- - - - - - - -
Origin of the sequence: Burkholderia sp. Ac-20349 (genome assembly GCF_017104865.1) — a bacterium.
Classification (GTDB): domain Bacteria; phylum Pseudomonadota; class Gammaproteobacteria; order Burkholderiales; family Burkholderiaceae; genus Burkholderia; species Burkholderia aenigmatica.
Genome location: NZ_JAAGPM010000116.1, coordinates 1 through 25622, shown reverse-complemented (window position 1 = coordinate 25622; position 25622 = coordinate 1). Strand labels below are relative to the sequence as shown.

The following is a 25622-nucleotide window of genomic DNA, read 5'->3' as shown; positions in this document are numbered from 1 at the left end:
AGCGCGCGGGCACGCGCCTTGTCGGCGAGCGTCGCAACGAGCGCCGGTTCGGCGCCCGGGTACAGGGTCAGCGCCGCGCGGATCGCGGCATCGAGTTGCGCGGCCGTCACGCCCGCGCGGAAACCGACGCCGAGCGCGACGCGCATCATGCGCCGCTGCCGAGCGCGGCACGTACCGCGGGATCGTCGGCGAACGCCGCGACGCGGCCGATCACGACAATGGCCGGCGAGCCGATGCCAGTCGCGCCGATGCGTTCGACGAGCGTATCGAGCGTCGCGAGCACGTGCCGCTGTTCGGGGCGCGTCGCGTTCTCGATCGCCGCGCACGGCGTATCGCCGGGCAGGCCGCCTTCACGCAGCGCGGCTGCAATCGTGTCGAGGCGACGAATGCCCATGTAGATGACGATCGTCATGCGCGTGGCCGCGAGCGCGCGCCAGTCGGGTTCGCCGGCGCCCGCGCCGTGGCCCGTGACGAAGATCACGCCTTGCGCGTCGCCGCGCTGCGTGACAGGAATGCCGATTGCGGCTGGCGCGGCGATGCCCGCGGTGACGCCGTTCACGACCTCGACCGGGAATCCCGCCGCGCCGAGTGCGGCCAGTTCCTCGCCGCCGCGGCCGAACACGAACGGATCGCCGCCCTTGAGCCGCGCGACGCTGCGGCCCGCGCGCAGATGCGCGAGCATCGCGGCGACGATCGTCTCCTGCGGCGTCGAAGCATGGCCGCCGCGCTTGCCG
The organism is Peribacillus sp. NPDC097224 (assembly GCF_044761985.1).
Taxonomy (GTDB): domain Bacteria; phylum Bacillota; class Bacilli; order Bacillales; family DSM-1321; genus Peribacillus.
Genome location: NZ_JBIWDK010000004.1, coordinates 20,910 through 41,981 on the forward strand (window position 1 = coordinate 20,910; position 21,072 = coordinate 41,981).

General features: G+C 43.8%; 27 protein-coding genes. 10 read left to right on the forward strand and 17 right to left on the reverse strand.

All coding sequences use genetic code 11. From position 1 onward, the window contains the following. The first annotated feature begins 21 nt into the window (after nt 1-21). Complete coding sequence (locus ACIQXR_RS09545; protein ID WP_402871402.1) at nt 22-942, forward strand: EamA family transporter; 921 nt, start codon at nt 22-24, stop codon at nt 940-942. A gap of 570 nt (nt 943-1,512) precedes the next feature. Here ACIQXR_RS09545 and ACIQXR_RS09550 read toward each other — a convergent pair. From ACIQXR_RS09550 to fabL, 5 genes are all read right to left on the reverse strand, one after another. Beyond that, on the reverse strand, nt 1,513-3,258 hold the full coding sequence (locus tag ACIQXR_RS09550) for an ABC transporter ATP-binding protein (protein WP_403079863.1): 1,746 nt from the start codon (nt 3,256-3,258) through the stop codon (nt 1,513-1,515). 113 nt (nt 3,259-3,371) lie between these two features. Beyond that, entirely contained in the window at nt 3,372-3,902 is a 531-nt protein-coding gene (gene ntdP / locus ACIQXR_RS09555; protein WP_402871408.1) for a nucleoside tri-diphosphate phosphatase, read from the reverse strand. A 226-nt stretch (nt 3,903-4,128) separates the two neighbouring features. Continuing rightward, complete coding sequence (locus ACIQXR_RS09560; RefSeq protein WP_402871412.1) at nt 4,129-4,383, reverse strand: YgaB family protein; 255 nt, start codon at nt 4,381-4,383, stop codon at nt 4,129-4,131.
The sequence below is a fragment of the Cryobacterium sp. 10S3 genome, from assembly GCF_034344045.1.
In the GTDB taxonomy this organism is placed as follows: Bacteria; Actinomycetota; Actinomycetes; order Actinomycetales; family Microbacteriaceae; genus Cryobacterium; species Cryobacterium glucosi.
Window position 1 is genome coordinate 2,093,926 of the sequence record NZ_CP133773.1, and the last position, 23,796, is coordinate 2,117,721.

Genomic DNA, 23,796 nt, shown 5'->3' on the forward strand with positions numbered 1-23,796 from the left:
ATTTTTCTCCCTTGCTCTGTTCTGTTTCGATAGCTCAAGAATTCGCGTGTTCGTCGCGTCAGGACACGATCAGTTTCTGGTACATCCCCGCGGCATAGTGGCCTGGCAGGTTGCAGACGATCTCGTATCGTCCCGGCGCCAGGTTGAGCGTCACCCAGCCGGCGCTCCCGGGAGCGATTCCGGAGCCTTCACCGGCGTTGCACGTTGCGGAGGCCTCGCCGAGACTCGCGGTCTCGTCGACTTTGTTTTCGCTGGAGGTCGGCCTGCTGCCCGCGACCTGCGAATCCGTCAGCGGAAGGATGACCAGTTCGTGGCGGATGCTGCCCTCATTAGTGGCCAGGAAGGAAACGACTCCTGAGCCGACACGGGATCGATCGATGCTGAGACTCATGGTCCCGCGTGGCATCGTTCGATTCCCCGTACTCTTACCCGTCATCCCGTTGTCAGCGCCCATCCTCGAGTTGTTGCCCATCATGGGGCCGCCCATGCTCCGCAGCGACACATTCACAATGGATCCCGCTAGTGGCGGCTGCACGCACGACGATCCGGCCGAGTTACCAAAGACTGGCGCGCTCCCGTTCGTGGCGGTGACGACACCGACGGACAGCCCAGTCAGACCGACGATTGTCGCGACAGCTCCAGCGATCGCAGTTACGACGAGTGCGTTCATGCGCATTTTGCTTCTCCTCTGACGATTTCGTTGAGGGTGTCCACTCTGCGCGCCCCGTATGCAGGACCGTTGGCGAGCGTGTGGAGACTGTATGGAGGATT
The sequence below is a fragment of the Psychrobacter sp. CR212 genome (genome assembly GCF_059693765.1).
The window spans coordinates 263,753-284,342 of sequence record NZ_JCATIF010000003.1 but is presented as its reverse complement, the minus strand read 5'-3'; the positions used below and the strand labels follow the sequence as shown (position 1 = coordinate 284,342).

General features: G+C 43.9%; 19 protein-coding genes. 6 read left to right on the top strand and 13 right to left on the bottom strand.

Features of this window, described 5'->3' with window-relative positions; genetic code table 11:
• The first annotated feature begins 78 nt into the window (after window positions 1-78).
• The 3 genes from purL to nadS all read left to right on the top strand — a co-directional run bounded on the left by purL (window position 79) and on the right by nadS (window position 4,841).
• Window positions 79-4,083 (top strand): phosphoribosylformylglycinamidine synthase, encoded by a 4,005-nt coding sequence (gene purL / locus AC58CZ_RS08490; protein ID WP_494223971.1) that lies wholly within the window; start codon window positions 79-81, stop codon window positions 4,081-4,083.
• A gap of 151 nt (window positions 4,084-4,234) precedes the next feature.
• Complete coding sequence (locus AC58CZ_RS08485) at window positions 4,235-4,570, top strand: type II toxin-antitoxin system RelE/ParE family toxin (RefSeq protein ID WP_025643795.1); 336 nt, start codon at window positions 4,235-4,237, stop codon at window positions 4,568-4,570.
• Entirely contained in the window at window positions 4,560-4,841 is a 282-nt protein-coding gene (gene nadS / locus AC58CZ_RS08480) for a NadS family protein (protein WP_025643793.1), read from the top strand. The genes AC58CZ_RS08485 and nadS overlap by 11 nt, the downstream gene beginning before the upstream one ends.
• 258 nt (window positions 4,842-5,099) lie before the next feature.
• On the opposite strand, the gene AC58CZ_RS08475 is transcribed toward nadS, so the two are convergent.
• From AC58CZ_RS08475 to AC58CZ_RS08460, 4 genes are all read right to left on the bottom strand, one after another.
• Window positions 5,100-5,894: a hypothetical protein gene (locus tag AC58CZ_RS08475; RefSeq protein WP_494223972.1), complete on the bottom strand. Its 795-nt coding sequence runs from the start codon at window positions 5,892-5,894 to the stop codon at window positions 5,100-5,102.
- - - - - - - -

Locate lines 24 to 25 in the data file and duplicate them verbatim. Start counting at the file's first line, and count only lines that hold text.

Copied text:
• Complete coding sequence (locus AC58CZ_RS08485) at window positions 4,235-4,570, top strand: type II toxin-antitoxin system RelE/ParE family toxin (RefSeq protein ID WP_025643795.1); 336 nt, start codon at window positions 4,235-4,237, stop codon at window positions 4,568-4,570.
• Entirely contained in the window at window positions 4,560-4,841 is a 282-nt protein-coding gene (gene nadS / locus AC58CZ_RS08480) for a NadS family protein (protein WP_025643793.1), read from the top strand. The genes AC58CZ_RS08485 and nadS overlap by 11 nt, the downstream gene beginning before the upstream one ends.